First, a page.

There is tremendous value in writing.
Committing one’s thoughts to an empty page affords you the willingness and ability to communicate well. Whether the written form is a private journal entry, a book, a blog post, a screenplay, or a letter to a friend, the end result is the same. You get to exercise that muscle in your brain that allows you to organize your thoughts clearly, vividly, and confidently.
For starters, it is important to understand the value of writing.
- Writing is more than just physically writing (or typing) something down. Writing is the practice of creating a roadmap to the intricate thoughts in your mind. Deep inside your head, there are winding roads that lead to forgotten places. Some destinations are worth the journey, but you have to find your own way first. Writing drives you forward to those places worth finding.
- Out of the thousands of objects and sensations we feel, hear, touch, and smell every day of our lives, there are only a handful that truly matter. Our minds are constantly inundated with messages from our environment. In response, we have thousands, if not millions, of thoughts that run a mile a minute through our brains. The practice of writing is a way to distinguish between the thoughts that hold value versus the ones that simply clutter up space. When you write down the burdens and thoughts in your mind, you separate the signals from the noise.
- Based on personal experience, eloquence does not bloom out of speaking alone. When you understand the art and form of the written word, it becomes easier to replicate that form when you speak out loud. There is a reason why writers and journalists tend to be the most eloquent (and quite often concise) speakers in the world. Their spoken words are extensions and reflections of what they write. They have the advantage of understanding the form so that the function becomes seamless.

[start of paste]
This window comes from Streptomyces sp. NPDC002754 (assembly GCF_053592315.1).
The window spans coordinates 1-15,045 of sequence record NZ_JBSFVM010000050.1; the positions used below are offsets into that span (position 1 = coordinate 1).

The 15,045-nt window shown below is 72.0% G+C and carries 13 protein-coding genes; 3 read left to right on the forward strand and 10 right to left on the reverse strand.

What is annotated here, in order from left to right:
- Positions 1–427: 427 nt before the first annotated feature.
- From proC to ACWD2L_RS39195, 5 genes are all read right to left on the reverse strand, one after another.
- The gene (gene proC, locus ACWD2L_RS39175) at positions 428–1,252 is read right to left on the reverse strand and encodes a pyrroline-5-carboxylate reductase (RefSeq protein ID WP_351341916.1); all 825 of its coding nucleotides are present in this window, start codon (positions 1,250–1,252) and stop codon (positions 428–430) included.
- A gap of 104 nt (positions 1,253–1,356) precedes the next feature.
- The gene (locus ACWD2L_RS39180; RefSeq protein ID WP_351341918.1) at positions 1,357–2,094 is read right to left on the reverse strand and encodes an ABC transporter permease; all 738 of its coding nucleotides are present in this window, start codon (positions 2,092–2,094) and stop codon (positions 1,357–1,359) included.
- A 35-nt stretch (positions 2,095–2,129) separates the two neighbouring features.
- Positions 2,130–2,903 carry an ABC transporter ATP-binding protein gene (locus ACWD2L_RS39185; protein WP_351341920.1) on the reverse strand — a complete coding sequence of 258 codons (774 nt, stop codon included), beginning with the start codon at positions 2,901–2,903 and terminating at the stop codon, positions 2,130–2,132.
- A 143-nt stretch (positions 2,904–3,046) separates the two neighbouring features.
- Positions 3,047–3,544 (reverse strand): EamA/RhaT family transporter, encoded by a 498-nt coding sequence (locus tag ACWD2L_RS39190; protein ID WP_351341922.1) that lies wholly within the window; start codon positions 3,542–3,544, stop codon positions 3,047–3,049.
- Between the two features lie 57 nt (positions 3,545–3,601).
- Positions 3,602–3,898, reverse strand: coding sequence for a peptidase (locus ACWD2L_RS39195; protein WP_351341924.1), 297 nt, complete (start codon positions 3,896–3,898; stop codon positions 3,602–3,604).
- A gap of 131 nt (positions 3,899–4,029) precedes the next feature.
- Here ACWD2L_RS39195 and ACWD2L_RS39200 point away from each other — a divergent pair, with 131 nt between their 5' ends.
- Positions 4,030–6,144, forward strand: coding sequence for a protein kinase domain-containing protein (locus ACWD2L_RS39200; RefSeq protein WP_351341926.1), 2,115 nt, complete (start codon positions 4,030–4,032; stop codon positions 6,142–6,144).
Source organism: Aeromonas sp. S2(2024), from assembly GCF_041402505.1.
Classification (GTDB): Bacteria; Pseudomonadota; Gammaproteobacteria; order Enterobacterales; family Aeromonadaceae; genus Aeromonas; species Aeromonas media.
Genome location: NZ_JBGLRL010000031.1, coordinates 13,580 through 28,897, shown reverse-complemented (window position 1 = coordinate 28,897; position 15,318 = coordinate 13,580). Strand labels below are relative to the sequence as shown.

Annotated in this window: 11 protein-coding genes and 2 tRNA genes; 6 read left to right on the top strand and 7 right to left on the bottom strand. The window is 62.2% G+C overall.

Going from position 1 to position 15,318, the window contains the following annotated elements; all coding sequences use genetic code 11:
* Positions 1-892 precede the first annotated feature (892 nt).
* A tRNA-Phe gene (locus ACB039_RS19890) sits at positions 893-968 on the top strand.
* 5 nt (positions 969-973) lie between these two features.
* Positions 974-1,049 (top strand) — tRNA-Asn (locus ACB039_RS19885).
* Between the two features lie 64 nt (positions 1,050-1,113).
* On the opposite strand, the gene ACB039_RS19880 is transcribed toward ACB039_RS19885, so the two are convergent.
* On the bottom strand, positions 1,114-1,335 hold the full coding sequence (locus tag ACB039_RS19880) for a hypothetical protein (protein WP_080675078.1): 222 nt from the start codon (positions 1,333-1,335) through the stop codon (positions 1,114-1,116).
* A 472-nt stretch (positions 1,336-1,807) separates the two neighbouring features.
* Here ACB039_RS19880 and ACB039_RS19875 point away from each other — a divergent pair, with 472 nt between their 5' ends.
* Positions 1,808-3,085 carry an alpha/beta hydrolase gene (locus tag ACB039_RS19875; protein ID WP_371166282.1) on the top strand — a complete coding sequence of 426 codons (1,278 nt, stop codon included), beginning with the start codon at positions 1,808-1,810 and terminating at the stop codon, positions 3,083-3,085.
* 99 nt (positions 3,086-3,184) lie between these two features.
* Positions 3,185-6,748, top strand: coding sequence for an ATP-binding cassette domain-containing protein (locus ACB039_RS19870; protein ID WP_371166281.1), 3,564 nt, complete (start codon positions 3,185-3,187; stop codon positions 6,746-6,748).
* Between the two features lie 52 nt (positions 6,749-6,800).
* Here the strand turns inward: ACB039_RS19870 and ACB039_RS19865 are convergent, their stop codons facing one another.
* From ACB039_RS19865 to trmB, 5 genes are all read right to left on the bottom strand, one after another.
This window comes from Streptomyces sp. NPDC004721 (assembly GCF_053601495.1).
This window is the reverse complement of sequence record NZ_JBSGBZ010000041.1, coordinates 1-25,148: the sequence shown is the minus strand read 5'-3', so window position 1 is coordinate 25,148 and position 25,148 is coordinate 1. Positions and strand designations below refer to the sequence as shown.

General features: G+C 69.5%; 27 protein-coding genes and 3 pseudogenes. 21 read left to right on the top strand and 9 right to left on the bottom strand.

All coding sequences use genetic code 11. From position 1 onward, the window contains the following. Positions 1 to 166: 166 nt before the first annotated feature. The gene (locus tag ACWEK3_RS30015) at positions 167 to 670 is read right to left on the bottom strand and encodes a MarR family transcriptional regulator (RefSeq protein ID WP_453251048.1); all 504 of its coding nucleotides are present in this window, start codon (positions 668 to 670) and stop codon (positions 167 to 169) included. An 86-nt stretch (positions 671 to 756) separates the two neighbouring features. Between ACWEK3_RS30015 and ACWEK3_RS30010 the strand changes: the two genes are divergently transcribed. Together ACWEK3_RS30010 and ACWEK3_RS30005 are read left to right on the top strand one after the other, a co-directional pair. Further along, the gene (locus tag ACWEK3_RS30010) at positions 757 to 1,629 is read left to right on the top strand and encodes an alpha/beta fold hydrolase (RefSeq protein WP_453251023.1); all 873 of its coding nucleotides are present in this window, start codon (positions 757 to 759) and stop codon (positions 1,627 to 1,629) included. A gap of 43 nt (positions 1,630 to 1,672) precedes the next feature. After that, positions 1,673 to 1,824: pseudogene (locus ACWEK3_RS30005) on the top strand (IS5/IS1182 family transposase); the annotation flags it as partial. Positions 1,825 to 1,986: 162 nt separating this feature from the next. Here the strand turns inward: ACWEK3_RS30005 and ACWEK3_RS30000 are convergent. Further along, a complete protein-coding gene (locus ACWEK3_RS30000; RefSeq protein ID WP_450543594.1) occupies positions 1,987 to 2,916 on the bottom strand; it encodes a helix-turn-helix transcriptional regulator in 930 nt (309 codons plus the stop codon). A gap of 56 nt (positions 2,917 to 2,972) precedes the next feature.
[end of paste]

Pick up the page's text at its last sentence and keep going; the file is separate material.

- Writing creates a quiet space in your life for reflection and contemplation. When I give myself the time to wander through my thoughts, reactions, and feelings, I find a stronger footing within my own convictions and values. I grow to understand what my instincts are telling me in abstract and nonlinear ways. More often than not, the worthwhile ideas are not the most straightforward.
For those of you who know me personally, you may have noticed that I do all kinds of music and visual work, but the truth is that I have always been a writer at my core. All of my artistic work has stemmed from my sensibilities and daily practices as a writer and the way a writer organizes her/his thoughts and ideas.
If writing is something you are interested in exploring, here are some of the lessons I have learned along with way.
- Write every day. Literally, write something, anything, every day. Eventually, your mind and body will grow accustomed to the muscle memory, focus, and internal flow that writing demands. You can keep a daily journal or maintain a blog. (I do both of these.) Alternately, you can work on a book, short story, play, poetry, or song lyrics. The end result matters less. The goal is to create an ongoing habit of writing consistently.